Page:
Former Pacific Consolidated Industries LP Executive Pleads Guilty in Connection with Bribes Paid to U.K. Ministry of Defense Official
The former director of sales and marketing for Pacific Consolidated Industries LP (PCI) pleaded guilty today to charges related to the bribery of a U.K. Ministry of Defense (UK-MOD) official in order to obtain lucrative equipment contracts with the U.K. Royal Air Force, in violation of the Foreign Corrupt Practices Act (FCPA).
Leo Winston Smith, 73, of Chula Vista, Calif., pleaded guilty today before Judge Andrew J. Guilford in U.S. District Court in Santa Ana, Calif. Smith pleaded guilty to a two-count superseding information charging him with conspiracy to violate the FCPA in connection with the illicit payment of bribes for the benefit of a UK-MOD official in exchange for obtaining and retaining lucrative contracts for PCI, and with corruptly obstructing and impeding the due administration of the internal revenue laws. The UK-MOD official pleaded guilty in the United Kingdom to accepting more than $300,000 in bribes from PCI and was sentenced to two years in prison.
According to court documents, PCI was a private company headquartered in Santa Ana that manufactured air separation units (ASUs), nitrogen concentration trolleys (NCTs) and other equipment for defense departments throughout the world. ASUs and NCTs generate oxygen and nitrogen in remote, extreme and confined locations for aircraft support and military hospitals. As director of sales and marketing, Smith’s main responsibility was to obtain business from and negotiate contracts with various domestic and international clients, including the U.K. Royal Air Force.
According to the plea agreement, Smith, along with the president of PCI, created a sham marketing agreement between PCI and a relative of the UK-MOD official to facilitate the payment of bribes. According to the plea agreement, more than $70,000 in bribe payments was made using this arrangement. Smith admitted that in return for the payments, PCI obtained UK-MOD contracts. In addition, Smith admitted that he under-reported income on his 2003 tax return and that he failed to file a 2003 tax return for his company, Design Smith Inc.
"Bribery cannot be viewed as standard operating procedure when representatives from U.S. companies seek contracts abroad," said Assistant Attorney General for the Criminal Division Lanny A. Breuer. "As demonstrated by this case, the Department will hold accountable corporate representatives who solicit and make bribe payments to foreign government officials."
"Over the decades, U.S. businesses have been credited with many advancements in the global market; the fostering of corrupt business relationships is not one of them," said Salvador Hernandez, Assistant Director in Charge of the FBI in Los Angeles. "This activity not only gives unfair competitive advantage to the company involved, it casts a shadow on the thousands of American businesses that operate legitimately abroad. The FBI, with its partners, will continue to actively search for - and counter - these corrupting influences."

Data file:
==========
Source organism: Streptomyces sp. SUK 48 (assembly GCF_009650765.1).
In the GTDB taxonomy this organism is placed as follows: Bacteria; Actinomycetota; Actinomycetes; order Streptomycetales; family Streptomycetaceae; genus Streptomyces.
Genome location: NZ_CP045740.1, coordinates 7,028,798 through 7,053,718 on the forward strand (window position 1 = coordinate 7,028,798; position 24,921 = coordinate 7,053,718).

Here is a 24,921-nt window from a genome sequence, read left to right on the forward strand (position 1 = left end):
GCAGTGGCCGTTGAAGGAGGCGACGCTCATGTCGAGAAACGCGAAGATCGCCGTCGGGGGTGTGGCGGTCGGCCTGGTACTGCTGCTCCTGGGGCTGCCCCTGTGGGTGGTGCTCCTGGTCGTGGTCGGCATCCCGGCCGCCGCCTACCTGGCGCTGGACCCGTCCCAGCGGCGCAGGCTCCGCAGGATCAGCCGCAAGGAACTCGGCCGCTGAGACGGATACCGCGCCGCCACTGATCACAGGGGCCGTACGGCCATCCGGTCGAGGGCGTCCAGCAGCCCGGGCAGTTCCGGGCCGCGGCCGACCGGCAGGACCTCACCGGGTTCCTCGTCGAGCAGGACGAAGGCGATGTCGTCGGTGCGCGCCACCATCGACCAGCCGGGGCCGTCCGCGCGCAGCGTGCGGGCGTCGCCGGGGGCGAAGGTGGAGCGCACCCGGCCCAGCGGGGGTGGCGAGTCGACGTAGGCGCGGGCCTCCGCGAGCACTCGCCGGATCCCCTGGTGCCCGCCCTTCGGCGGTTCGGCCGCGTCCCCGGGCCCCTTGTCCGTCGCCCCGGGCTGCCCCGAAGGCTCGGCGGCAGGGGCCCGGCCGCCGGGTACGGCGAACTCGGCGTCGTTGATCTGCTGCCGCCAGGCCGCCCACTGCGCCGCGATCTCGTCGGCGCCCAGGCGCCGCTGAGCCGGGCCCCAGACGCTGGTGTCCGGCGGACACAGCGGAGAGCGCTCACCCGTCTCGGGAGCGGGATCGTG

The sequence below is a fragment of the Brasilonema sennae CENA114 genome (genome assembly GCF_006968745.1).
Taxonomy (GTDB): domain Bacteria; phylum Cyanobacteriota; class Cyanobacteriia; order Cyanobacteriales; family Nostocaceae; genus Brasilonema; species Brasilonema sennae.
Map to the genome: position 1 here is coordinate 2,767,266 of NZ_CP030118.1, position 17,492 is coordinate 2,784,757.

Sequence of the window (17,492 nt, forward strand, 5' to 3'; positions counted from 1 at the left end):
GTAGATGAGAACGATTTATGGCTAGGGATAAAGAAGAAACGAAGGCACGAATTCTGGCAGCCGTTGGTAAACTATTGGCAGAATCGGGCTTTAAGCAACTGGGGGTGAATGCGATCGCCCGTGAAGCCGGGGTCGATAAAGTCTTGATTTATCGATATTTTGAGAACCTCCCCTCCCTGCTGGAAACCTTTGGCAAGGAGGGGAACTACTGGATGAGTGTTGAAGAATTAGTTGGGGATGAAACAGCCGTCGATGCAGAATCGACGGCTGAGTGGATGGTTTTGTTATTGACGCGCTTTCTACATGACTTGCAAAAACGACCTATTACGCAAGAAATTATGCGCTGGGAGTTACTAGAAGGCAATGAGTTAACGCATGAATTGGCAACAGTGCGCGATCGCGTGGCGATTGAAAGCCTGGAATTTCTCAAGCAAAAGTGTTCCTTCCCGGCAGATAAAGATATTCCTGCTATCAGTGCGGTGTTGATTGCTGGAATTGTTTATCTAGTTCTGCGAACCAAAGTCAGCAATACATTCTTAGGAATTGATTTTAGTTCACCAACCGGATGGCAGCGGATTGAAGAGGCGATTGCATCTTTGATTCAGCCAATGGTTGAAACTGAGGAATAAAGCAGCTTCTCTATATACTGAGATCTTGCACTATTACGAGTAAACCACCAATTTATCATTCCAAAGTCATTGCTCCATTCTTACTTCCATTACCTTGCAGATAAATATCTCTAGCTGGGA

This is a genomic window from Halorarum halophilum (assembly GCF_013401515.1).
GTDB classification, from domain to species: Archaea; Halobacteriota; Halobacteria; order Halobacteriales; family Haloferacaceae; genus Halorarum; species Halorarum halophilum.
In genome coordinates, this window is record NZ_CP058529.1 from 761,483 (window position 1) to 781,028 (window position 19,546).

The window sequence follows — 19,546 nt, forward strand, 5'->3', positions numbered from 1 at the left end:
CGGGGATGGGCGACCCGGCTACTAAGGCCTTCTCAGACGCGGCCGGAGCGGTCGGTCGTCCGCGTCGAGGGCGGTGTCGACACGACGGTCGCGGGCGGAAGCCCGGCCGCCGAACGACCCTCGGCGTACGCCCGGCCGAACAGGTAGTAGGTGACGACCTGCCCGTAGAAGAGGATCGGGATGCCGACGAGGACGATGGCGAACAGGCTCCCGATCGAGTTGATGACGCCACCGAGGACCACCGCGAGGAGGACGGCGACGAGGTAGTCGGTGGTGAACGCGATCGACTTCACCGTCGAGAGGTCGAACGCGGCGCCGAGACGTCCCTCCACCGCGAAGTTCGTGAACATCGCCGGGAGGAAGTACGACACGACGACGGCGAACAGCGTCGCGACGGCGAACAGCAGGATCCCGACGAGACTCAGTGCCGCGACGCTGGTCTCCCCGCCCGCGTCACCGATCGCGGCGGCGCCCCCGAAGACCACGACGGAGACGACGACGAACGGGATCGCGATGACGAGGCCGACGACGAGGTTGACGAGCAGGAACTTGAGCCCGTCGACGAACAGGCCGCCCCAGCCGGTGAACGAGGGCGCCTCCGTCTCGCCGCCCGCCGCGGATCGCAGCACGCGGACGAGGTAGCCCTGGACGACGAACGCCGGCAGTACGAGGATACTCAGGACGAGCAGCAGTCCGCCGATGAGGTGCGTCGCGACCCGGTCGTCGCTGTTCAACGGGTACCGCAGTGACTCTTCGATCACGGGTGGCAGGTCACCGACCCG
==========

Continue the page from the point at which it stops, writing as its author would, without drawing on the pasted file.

"U.S. companies, as well as their officers, directors, and agents who engage in illegal activity for their financial benefit, will be held accountable," said Eileen C. Mayer, Chief of Internal Revenue Service - Criminal Investigation (IRS-CI). "We are steadfast in our determination to combat domestic and international tax fraud, corruption and money laundering, and will continue our efforts to ensure the integrity of our tax system worldwide."
An evidentiary hearing related to sentencing is scheduled for Dec. 15, 2009. Smith is scheduled to be sentenced on Dec. 18, 2009. Smith faces a maximum penalty of eight years in prison.
In 2003, after the conduct alleged in court documents occurred, PCI was acquired by a group of investors and re-named Pacific Consolidated Industries LLC (PCI LLC). PCI LLC referred the matter to the Department of Justice and cooperated in the government’s investigation.
On May 8, 2008, Martin Eric Self, a U.S. citizen and a partial owner and former president of PCI, pleaded guilty to a two-count information charging him with violating the FCPA in connection with the illicit payment of more than $70,000 in bribes for the benefit of the UK-MOD official in exchange for obtaining and retaining lucrative contracts for PCI. He was sentenced on Nov. 17, 2008, to two years of probation.
The criminal case is being prosecuted by Senior Trial Attorney Jonathan E. Lopez and Trial Attorney Nicola J. Mrazek of the Criminal Division’s Fraud Section and Assistant U.S. Attorney Jennifer Waier from the U.S. Attorney’s Office for the Central District of California. The Criminal Division’s Office of International Affairs provided assistance in the case. British authorities also provided significant assistance in this matter. The case was investigated by agents of the FBI’s Los Angeles Field Office at the Santa Ana Resident Agency and the IRS-CI Los Angeles Field Office.